It’s been a rainy couple of weeks in Kansas City and the rest of this week promises even more showers and thunderstorms. Why so much rain?
“You know the simple answer? It’s May,” Andy Bailey, warning coordination meteorologist for the National Oceanic and Atmospheric Administration, told Steve Kraske on Wednesday’s Up To Date.
Bailey says rainfall so far this season has been above average, but not enough to cause alarm.
“The unusual thing for us here, is to be above normal rainfall and yet have a relatively below normal severe weather season.”
Tuesday night saw more than a dozen tornadoes touch down in Kansas. The National Weather Service confirmed an EF-3 tornado touched down near Dodge City, causing some property damage and injuring two people.
But Bailey noted that Kansas City hasn’t had many warnings so far this season — which could be part of a larger trend.
“Coming off a strong El Niño ... as we’re transitioning into a La Niña out in the Pacific Ocean, that tends to mean we’ll see over the long term fewer severe weather events, and that’s what’s panned out so far this year in the Kansas City area,” Bailey says.
He says that severe weather is still almost impossible to predict on such a local level, so people shouldn’t write this season off just yet. He says it only takes one incident to turn a season around.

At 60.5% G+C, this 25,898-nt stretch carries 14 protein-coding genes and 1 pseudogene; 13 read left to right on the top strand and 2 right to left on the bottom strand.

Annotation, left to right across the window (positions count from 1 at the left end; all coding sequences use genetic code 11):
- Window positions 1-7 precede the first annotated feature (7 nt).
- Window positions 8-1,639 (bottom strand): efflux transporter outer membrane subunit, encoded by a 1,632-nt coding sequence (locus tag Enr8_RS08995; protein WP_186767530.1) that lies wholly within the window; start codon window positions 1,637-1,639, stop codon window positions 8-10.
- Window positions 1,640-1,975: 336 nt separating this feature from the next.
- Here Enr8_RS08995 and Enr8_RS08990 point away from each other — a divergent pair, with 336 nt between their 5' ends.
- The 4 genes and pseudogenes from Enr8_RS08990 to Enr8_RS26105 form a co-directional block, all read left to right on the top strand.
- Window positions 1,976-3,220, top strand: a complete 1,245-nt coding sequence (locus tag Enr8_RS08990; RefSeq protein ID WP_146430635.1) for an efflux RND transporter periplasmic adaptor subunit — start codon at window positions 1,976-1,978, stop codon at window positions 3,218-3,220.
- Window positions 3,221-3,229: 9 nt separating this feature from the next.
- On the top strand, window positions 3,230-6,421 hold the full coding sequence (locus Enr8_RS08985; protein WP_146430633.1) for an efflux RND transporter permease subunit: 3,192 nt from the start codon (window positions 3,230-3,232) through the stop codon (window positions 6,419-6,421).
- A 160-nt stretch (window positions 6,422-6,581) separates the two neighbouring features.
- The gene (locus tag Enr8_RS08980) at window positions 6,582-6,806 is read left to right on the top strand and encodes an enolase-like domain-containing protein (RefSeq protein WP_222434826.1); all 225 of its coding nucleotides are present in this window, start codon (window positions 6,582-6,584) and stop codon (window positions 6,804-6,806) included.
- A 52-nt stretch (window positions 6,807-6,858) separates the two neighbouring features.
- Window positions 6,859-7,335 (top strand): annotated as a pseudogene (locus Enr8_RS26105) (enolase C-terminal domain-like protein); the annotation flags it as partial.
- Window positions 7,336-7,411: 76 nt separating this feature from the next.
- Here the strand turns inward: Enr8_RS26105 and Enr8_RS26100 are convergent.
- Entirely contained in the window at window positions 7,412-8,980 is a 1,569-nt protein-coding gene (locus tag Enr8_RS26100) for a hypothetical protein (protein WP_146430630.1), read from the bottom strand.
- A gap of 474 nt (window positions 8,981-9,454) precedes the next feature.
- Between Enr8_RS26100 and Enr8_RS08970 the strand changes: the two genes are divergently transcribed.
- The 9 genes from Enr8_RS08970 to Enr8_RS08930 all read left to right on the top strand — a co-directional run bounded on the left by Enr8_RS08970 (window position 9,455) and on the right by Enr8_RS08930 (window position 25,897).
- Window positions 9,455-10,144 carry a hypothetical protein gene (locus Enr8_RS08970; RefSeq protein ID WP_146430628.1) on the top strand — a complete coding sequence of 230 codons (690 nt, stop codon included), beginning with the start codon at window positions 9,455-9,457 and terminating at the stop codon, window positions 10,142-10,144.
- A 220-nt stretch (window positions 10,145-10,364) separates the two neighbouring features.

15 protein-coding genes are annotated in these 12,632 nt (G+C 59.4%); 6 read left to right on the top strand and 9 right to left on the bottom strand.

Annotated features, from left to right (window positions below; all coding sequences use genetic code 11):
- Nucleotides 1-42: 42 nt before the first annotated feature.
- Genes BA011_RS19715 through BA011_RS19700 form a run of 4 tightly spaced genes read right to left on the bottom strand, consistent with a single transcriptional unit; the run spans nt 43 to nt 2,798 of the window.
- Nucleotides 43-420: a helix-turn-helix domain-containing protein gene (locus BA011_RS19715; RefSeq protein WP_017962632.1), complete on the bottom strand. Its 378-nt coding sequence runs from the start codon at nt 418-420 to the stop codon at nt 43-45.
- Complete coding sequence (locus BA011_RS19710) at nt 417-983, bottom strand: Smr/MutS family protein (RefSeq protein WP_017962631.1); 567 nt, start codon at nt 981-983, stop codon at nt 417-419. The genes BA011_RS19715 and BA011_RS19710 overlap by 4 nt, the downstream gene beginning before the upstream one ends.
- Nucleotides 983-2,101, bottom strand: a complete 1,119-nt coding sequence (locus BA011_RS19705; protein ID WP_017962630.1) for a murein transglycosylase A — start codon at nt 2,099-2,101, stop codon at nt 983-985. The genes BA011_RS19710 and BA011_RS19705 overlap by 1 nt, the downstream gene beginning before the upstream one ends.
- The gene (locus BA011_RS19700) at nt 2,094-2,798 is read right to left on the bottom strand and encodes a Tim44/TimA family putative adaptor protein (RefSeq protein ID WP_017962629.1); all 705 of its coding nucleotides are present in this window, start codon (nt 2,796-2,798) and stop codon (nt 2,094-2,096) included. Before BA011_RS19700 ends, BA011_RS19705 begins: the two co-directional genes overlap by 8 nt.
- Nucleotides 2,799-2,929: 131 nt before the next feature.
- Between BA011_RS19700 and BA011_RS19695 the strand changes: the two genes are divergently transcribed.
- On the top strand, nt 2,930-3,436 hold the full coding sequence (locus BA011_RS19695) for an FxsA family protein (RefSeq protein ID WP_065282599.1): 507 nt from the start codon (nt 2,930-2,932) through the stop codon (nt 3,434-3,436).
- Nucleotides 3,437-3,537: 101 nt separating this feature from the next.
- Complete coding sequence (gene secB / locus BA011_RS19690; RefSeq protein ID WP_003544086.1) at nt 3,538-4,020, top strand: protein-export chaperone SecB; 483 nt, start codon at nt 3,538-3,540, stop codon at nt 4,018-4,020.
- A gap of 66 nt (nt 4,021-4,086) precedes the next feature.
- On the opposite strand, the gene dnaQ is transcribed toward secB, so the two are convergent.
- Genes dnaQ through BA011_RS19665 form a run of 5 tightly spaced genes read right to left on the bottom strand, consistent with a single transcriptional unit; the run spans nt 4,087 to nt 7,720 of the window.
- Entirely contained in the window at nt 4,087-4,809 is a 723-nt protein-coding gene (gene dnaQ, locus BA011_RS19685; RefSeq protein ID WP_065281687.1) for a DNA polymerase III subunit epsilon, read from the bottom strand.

“One tornado through the wrong area, producing a lot of devastation would just cement this in most people’s minds as a bad weather season,” Bailey says.
Even though more rain is predicted for the rest of the week, Jud Kneuvean, chief of the emergency management branch for the Kansas City District of the Army Corps of Engineers, says they’re not worried about serious flooding from this system of storms.
“The nice thing about them is that they’re not continuous so you get a little break so water levels come up and then they recede and that really helps us out,” Kneuvean says.
Lisa Rodriguez is a reporter and the associate producer of KCUR's Up To Date. Connect with her on Twitter @larodrig.